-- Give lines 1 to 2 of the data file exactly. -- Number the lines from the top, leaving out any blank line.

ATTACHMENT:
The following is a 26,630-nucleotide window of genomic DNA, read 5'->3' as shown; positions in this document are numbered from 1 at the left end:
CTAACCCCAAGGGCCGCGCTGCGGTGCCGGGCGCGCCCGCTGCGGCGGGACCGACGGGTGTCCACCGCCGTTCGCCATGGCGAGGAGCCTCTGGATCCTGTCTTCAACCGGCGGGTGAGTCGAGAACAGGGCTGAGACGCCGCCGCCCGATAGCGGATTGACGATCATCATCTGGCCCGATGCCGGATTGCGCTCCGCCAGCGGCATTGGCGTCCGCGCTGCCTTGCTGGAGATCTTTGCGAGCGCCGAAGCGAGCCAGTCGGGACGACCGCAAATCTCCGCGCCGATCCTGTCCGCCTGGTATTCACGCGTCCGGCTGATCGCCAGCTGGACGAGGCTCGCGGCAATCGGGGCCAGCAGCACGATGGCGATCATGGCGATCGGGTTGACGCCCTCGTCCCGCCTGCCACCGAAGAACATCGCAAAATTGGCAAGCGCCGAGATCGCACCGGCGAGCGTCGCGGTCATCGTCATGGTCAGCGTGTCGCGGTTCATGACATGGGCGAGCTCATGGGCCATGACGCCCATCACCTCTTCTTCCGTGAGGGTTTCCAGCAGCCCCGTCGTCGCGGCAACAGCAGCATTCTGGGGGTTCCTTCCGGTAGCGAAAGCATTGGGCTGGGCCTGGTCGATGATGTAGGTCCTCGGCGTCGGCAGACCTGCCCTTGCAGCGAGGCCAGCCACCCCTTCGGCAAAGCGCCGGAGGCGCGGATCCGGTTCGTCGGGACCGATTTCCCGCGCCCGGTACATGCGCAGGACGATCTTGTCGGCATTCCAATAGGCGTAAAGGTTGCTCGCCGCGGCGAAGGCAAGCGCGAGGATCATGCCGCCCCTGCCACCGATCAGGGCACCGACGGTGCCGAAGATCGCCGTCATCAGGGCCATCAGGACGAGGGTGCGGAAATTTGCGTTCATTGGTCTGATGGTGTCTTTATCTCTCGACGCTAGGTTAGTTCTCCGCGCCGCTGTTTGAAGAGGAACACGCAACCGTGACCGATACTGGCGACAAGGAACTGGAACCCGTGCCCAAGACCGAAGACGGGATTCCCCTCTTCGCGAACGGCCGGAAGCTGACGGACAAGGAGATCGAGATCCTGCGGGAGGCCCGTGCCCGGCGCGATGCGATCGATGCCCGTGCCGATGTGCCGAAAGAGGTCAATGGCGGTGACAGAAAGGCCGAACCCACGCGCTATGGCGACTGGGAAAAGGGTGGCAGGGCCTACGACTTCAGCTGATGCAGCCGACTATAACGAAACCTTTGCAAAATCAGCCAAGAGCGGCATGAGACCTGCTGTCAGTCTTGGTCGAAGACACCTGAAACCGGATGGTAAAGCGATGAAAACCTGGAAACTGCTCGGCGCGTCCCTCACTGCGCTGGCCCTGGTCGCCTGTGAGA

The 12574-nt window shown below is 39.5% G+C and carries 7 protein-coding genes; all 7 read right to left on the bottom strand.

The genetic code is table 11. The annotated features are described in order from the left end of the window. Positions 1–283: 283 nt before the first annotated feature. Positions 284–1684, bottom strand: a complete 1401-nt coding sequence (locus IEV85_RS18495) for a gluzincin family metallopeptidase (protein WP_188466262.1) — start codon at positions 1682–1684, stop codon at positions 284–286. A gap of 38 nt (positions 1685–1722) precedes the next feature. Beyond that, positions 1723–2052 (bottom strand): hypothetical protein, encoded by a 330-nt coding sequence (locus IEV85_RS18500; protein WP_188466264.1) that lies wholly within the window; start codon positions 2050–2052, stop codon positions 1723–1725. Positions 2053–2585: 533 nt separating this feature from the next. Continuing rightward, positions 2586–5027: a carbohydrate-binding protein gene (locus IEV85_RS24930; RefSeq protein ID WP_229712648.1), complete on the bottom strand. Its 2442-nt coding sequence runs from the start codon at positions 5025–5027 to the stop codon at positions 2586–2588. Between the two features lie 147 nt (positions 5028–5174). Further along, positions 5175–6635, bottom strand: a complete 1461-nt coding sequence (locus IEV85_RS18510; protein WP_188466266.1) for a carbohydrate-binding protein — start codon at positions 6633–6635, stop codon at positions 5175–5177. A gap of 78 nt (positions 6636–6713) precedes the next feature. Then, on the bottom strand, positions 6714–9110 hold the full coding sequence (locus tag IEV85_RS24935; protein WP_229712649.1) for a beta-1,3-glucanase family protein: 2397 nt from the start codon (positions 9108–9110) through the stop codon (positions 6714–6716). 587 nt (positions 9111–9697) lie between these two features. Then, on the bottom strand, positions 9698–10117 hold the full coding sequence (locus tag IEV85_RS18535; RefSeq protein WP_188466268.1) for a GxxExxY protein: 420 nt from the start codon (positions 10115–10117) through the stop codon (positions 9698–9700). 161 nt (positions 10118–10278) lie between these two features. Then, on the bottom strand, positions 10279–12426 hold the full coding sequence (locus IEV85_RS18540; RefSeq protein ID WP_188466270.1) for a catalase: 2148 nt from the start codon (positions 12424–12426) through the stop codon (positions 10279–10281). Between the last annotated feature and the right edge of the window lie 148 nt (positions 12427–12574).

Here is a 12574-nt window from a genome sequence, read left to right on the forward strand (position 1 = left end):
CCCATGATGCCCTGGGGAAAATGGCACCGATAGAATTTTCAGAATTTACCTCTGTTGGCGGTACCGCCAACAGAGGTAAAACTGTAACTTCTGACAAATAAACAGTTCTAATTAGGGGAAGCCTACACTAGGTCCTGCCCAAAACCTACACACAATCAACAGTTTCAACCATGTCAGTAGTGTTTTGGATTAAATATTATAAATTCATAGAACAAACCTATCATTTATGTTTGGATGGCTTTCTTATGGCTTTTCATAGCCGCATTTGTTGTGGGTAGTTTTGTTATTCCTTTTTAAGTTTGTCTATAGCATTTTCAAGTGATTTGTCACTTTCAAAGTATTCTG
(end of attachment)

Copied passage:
The following is a 26,630-nucleotide window of genomic DNA, read 5'->3' as shown; positions in this document are numbered from 1 at the left end:
CTAACCCCAAGGGCCGCGCTGCGGTGCCGGGCGCGCCCGCTGCGGCGGGACCGACGGGTGTCCACCGCCGTTCGCCATGGCGAGGAGCCTCTGGATCCTGTCTTCAACCGGCGGGTGAGTCGAGAACAGGGCTGAGACGCCGCCGCCCGATAGCGGATTGACGATCATCATCTGGCCCGATGCCGGATTGCGCTCCGCCAGCGGCATTGGCGTCCGCGCTGCCTTGCTGGAGATCTTTGCGAGCGCCGAAGCGAGCCAGTCGGGACGACCGCAAATCTCCGCGCCGATCCTGTCCGCCTGGTATTCACGCGTCCGGCTGATCGCCAGCTGGACGAGGCTCGCGGCAATCGGGGCCAGCAGCACGATGGCGATCATGGCGATCGGGTTGACGCCCTCGTCCCGCCTGCCACCGAAGAACATCGCAAAATTGGCAAGCGCCGAGATCGCACCGGCGAGCGTCGCGGTCATCGTCATGGTCAGCGTGTCGCGGTTCATGACATGGGCGAGCTCATGGGCCATGACGCCCATCACCTCTTCTTCCGTGAGGGTTTCCAGCAGCCCCGTCGTCGCGGCAACAGCAGCATTCTGGGGGTTCCTTCCGGTAGCGAAAGCATTGGGCTGGGCCTGGTCGATGATGTAGGTCCTCGGCGTCGGCAGACCTGCCCTTGCAGCGAGGCCAGCCACCCCTTCGGCAAAGCGCCGGAGGCGCGGATCCGGTTCGTCGGGACCGATTTCCCGCGCCCGGTACATGCGCAGGACGATCTTGTCGGCATTCCAATAGGCGTAAAGGTTGCTCGCCGCGGCGAAGGCAAGCGCGAGGATCATGCCGCCCCTGCCACCGATCAGGGCACCGACGGTGCCGAAGATCGCCGTCATCAGGGCCATCAGGACGAGGGTGCGGAAATTTGCGTTCATTGGTCTGATGGTGTCTTTATCTCTCGACGCTAGGTTAGTTCTCCGCGCCGCTGTTTGAAGAGGAACACGCAACCGTGACCGATACTGGCGACAAGGAACTGGAACCCGTGCCCAAGACCGAAGACGGGATTCCCCTCTTCGCGAACGGCCGGAAGCTGACGGACAAGGAGATCGAGATCCTGCGGGAGGCCCGTGCCCGGCGCGATGCGATCGATGCCCGTGCCGATGTGCCGAAAGAGGTCAATGGCGGTGACAGAAAGGCCGAACCCACGCGCTATGGCGACTGGGAAAAGGGTGGCAGGGCCTACGACTTCAGCTGATGCAGCCGACTATAACGAAACCTTTGCAAAATCAGCCAAGAGCGGCATGAGACCTGCTGTCAGTCTTGGTCGAAGACACCTGAAACCGGATGGTAAAGCGATGAAAACCTGGAAACTGCTCGGCGCGTCCCTCACTGCGCTGGCCCTGGTCGCCTGTGAGA